Active Cooling of Optical Transceivers


Tier 1 OEM’s in telecom infrastructure market are designing the next standard for telecommunications, 5G. It will provide faster data transmission speeds than current LTE (4G) systems, approaching broadband speeds achieved with landlines. The latency will be much lower, reducing the number of times packets need to be resent. This will be great for mobile users in densely populated areas trying to stream movies, music or live TV on their smart devices. 

Faster data communications will present challenges for critical components of telecommunication networks such as optical transceivers. Optical transceivers are installed in radio units to transmit and receive data from the base station. The temperature of the device in outdoor environment will increase due to smaller form factors and no access to forced airflow, which will increase the heat flux density of the radio unit. This results in high operating temperatures that exceed the maximum temperature limit of the optical transceiver, thus requiring an active cooling solution.

Optical Transceivers

An optical transceiver is a small form factor (SFP) pluggable transceiver, see image below. The transceiver contains a laser diode that converts data into light signals and vice versa, enabling high-speed data transmission at far distances. To assure transmission of data, temperatures should be kept typically below 70°C. The traditional thermal solution for the QSFP is currently passive, containing an interface material attached to a heat sink that dissipates heat through natural convection. This option, however, has been found to have difficulty with rejecting heat into ambient environment for radio units in 5G systems.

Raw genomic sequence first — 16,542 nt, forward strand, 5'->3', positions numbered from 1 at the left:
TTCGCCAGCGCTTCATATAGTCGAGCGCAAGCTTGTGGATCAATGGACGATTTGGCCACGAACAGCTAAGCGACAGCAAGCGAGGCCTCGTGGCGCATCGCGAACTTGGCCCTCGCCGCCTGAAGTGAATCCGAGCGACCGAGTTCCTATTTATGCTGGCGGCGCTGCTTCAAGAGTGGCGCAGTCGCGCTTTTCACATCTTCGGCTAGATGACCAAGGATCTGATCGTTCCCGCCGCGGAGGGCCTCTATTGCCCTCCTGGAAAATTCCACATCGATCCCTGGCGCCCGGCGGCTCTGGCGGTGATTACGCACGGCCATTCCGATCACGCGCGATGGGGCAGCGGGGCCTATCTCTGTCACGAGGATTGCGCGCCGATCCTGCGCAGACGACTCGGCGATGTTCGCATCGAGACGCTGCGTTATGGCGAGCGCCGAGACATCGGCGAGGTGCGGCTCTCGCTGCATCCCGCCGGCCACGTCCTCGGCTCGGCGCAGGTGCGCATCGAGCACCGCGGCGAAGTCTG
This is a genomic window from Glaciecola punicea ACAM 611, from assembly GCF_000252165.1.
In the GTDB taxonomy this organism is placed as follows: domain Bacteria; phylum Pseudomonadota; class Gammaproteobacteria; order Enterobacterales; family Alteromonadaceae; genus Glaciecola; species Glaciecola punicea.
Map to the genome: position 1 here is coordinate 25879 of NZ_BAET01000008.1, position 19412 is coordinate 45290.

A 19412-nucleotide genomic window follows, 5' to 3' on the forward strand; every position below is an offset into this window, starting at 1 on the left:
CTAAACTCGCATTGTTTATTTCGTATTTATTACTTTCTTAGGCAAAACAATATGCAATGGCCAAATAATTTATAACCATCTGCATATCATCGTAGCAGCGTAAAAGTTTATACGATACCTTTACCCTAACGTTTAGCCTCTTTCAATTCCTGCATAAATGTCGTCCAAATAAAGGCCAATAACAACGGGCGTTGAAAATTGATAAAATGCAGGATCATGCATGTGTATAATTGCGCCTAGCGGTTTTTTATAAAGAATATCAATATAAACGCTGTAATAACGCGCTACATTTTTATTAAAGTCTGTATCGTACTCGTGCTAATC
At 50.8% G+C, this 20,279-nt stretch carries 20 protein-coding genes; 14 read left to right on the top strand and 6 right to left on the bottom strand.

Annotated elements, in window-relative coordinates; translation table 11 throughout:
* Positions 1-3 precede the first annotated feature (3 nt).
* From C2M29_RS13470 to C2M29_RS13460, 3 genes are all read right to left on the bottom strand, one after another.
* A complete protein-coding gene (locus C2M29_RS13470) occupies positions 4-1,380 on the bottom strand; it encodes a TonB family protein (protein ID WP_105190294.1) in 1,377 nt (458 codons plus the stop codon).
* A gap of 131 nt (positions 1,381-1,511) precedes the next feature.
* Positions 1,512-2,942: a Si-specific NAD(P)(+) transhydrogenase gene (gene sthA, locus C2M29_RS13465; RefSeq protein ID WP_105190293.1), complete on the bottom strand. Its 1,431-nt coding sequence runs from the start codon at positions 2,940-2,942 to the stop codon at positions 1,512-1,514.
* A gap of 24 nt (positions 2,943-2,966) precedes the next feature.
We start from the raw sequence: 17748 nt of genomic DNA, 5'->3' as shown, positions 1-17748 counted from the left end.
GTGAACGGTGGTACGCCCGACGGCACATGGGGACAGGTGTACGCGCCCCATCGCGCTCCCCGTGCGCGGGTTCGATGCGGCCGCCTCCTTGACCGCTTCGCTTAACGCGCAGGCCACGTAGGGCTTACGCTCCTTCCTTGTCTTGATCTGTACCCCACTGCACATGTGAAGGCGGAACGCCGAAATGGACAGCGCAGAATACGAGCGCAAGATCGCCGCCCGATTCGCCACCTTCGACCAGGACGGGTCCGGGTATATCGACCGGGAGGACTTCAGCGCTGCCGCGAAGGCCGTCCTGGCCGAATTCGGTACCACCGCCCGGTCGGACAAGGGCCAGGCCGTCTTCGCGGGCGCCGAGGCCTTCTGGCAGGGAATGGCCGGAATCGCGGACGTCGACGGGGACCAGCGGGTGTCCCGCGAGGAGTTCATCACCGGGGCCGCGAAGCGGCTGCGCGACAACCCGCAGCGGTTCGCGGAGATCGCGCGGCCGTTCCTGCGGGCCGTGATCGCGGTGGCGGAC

In natural convection, the heat transfer occurs from thermodynamic principal of heat moving from hot to cooler region to find equilibrium or in this case from transceiver to heat sink to ambient air. Large surface areas are required to convect heat naturally, and unfortunately SFP form factors cannot accommodate large heat sinks. In forced convection, the heat transfer is assisted by forced airflow from fans and the heat transfer will improve with velocity of airflow. However, fans are not permitted due to the high maintenance costs with replacing them in the field. Many radio units are located in towers and are not easily accessible. Outdoor environments can be harsh, which will limit the operating lifetime of a fan versus indoor applications. Therefore, it is not expected that such a thermal solution will be cost effective for cooling of optical transceivers in outdoor environments.


Figure 1: SFP Transceiver



Active Thermal Cooling

An active thermal solution that requires no maintenance and can cool hot spots below surrounding ambient conditions is thermoelectric or Peltier coolers. This is a semiconductor-based device made from Bismuth Telluride that has unique properties to pass through electric current while causing high thermal insulating characteristics. As a result, a small heat pump is formed that removes heat from the control side to the hot side. Ceramic substrates are used for heat spreading and electrical isolation to pass thru current on each P and N junction element. A Peltier cooler can be as small as 2 x 2 mm’s, allowing it to operate in tight space constraints. Below is a schematic of a thermoelectric cooler.



Figure 2: Schematic of a thermoelectric cooler module.


Laird Thermal Systems has developed a unique thermal solution using Peltier coolers for optical transceivers. The key challenges were: